As a statutory board, the People's Association (PA) supports the elected government of the day in implementing its policies and programmes, including explaining difficult and sometimes unpopular policies, said Minister in the Prime Minister's Office Chan Chun Sing yesterday.
"We do not presume that opposition MPs believe that they would be willing or able to execute this role for the government of the day," he added, explaining why all grassroots advisers are People's Action Party (PAP) MPs or candidates.
But he stressed that government agencies, including grassroots organisations under the PA, would work with both grassroots advisers and opposition MPs "on matters related to their respective roles".
Mr Chan, deputy chairman of PA, was responding to Workers' Party (WP) MPs Pritam Singh and Faisal Manap, both from Aljunied GRC, who raised concerns about politicisation of the grassroots due to its links with the ruling party.
During the debate on the budget of the Ministry of Culture, Community and Youth, Mr Chan said grassroots advisers are appointed by the Government to guide grassroots organs in promoting social cohesion and racial harmony, and connecting the people and the Government.
Among their tasks would be to explain policies, such as the planned hike in goods and services tax (GST), which the WP is against.
Citing this, Mr Chan said asking WP MPs to work with the Ministry of Finance to explain the GST hike would "put you in a very difficult position. So we perfectly understand that. So where it's appropriate, the agencies will work to serve the community".
Mr Faisal asked if opposition wards can have grassroots advisers who are not linked to the PAP, such as retired public servants.
He said it was "not right" for a PAP candidate to take on the role, as the Meet-the-People Sessions would be held at the PAP branch, and appeal letters would also bear the party letterhead.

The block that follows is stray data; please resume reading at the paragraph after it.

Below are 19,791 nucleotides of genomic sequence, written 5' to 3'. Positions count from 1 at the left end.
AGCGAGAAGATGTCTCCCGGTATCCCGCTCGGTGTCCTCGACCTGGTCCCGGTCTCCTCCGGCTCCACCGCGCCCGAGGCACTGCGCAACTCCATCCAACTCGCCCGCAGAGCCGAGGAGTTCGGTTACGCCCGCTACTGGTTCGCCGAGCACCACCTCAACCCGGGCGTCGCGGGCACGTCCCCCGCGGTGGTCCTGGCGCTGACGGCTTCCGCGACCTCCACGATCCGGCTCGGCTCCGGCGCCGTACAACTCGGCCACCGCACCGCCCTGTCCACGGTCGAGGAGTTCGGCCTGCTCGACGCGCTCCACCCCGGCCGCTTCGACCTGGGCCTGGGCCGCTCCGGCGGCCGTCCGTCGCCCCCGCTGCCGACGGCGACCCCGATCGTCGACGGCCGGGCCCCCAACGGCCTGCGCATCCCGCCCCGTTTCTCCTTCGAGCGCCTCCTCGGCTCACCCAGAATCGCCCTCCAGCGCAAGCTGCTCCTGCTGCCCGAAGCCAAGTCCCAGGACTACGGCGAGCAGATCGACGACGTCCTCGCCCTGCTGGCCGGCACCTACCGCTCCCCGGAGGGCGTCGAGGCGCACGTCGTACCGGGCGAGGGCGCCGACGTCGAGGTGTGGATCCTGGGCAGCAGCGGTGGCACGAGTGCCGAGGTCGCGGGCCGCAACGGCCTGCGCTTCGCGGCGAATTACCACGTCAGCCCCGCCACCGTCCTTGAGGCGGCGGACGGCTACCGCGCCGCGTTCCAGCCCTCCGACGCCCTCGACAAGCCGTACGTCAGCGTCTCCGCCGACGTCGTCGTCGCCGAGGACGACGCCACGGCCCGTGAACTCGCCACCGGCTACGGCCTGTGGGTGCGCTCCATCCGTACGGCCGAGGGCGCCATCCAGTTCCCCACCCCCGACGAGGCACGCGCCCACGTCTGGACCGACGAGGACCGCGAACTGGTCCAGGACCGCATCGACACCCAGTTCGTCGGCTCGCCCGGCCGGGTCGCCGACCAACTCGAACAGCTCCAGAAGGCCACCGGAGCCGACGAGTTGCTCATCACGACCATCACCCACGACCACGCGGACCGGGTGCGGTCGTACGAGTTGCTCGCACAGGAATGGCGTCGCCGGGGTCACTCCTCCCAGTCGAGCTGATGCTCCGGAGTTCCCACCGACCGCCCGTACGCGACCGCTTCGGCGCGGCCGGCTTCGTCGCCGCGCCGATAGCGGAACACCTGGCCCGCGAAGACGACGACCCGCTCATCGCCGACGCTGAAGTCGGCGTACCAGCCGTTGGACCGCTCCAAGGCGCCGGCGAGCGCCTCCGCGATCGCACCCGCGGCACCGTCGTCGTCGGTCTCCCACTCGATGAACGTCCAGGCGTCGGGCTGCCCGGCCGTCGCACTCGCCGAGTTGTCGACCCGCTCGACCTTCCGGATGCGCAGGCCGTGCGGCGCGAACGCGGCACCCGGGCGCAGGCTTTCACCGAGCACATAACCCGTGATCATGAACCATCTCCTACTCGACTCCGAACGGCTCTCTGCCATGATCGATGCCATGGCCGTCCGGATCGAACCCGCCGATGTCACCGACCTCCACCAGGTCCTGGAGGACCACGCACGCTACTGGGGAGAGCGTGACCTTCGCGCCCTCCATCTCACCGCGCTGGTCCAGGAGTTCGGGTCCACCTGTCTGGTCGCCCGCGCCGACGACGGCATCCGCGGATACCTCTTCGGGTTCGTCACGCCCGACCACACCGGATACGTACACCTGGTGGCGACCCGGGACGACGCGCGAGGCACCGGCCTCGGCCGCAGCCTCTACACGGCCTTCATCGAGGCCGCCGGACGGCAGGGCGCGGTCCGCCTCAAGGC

To this, Mr Chan said residents in opposition wards are told that they should first approach their MP. But if they still want to seek help from the PAP branch, the grassroots adviser can help them draft, sign off and send letters. Even then, said Mr Chan, "I'm sure the agencies will know who is the elected MP in that constituency".
Mr Singh asked if community development councils (CDCs), which come under the PA, would work with opposition town councils.
In response, Mr Chan said government agencies "will not do and conduct any activities with any political party for political outreach".
"The government of the day must be very careful that whenever it spends its money, whenever it does its outreach, it does not overstep its bounds to the political realm. We keep these two functions very separate," he said.
However, Mr Singh said he had seen banners put up in celebration of particular festivals which carried both the logos of a CDC and a town council, adding that this was not considered political activity.
Mr Chan, noting that government agencies have worked with opposition town councils in the past, said Mr Singh should approach the respective CDCs.
Asked by WP chief Low Thia Khiang about whether PA activities are considered political outreach, Mr Chan said there is a distinction between "political outreach" and "political impact".
"All government statutory bodies, when we execute our duties, will be serving the government of the day," he said. "Then you ask, when the statutory boards and the government agencies do their work properly and do their work well, does it have a political impact? The answer is obvious."